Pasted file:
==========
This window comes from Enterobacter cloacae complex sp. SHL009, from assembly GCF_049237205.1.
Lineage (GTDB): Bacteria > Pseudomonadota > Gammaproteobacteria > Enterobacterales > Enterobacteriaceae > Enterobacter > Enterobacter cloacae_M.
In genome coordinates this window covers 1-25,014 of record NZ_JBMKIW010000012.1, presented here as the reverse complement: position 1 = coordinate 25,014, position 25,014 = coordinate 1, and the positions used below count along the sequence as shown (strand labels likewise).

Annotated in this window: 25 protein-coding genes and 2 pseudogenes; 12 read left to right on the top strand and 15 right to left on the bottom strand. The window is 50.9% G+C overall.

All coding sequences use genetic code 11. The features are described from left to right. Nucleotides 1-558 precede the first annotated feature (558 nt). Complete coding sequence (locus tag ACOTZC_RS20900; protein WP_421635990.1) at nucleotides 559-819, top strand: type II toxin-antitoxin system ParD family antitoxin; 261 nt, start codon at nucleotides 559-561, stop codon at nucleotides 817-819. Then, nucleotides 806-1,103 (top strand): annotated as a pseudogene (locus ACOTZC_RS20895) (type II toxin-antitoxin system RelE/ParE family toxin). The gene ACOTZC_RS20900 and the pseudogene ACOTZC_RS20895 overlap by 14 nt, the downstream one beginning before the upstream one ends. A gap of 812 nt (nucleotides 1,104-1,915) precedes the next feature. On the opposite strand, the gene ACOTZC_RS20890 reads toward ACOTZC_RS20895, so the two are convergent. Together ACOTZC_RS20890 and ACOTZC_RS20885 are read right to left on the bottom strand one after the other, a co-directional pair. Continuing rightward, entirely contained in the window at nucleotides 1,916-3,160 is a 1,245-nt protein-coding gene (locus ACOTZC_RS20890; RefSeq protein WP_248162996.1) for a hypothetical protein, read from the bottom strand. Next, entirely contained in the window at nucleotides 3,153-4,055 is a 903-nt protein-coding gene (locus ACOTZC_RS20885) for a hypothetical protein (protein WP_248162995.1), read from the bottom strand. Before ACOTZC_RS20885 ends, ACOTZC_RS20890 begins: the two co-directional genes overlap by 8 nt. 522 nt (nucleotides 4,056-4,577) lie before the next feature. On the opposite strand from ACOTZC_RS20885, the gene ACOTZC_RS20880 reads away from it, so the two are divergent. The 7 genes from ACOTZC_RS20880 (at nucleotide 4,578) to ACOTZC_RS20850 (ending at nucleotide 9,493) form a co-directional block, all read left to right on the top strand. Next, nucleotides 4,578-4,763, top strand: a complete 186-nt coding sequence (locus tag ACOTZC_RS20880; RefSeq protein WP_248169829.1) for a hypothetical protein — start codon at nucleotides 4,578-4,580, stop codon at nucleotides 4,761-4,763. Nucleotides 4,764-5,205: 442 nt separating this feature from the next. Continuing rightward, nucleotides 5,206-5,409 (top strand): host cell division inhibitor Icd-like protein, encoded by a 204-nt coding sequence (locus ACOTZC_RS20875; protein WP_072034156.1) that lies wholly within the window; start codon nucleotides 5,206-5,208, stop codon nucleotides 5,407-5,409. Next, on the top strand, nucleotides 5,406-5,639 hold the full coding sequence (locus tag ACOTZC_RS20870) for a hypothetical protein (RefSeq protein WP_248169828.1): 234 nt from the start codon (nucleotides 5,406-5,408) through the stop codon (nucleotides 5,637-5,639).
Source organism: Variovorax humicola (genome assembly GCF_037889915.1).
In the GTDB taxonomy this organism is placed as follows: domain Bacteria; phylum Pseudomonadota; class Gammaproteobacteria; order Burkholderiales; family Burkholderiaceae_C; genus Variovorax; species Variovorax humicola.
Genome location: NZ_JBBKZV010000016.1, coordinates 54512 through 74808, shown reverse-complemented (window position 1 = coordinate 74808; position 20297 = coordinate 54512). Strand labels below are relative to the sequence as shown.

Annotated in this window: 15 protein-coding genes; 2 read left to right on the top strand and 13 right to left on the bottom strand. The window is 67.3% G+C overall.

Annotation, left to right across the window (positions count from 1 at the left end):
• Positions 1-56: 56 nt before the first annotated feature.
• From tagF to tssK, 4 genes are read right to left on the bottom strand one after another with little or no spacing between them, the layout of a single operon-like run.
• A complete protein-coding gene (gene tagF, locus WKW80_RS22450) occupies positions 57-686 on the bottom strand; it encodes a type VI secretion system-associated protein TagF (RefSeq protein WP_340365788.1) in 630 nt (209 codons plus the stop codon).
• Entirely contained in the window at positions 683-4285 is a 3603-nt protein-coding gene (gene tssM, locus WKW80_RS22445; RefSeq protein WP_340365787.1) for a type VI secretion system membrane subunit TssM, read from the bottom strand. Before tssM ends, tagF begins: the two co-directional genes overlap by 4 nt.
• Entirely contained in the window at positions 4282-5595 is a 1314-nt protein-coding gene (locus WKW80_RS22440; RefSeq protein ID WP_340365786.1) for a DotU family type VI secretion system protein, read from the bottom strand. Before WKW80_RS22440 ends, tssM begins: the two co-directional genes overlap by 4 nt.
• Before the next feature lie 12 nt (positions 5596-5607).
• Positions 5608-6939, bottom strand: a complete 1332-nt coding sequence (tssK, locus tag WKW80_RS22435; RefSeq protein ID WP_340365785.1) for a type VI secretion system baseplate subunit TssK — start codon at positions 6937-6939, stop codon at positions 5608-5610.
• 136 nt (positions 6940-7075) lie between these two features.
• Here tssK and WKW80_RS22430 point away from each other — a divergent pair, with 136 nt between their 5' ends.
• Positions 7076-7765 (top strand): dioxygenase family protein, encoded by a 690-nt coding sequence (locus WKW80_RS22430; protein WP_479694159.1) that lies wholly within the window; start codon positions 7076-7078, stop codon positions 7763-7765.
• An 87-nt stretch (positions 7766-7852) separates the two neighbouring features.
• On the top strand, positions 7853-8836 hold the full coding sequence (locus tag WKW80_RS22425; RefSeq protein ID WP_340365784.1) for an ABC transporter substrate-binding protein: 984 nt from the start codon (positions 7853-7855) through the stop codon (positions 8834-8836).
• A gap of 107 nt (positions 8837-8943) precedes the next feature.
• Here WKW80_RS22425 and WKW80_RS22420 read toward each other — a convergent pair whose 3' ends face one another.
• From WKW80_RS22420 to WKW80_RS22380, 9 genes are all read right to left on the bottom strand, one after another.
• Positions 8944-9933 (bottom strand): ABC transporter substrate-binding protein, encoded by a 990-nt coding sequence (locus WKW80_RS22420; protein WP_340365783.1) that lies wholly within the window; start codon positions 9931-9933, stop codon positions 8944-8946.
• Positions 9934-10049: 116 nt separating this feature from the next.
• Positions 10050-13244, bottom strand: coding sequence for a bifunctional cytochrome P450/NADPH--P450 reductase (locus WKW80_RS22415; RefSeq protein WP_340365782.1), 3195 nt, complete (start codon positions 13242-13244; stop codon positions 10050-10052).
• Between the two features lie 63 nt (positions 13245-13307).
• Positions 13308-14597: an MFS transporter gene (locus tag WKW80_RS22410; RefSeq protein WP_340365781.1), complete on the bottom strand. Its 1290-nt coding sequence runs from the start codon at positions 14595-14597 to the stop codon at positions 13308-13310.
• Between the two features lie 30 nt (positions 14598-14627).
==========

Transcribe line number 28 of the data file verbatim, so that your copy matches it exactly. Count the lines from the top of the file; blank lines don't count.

• Positions 10050-13244, bottom strand: coding sequence for a bifunctional cytochrome P450/NADPH--P450 reductase (locus WKW80_RS22415; RefSeq protein WP_340365782.1), 3195 nt, complete (start codon positions 13242-13244; stop codon positions 10050-10052).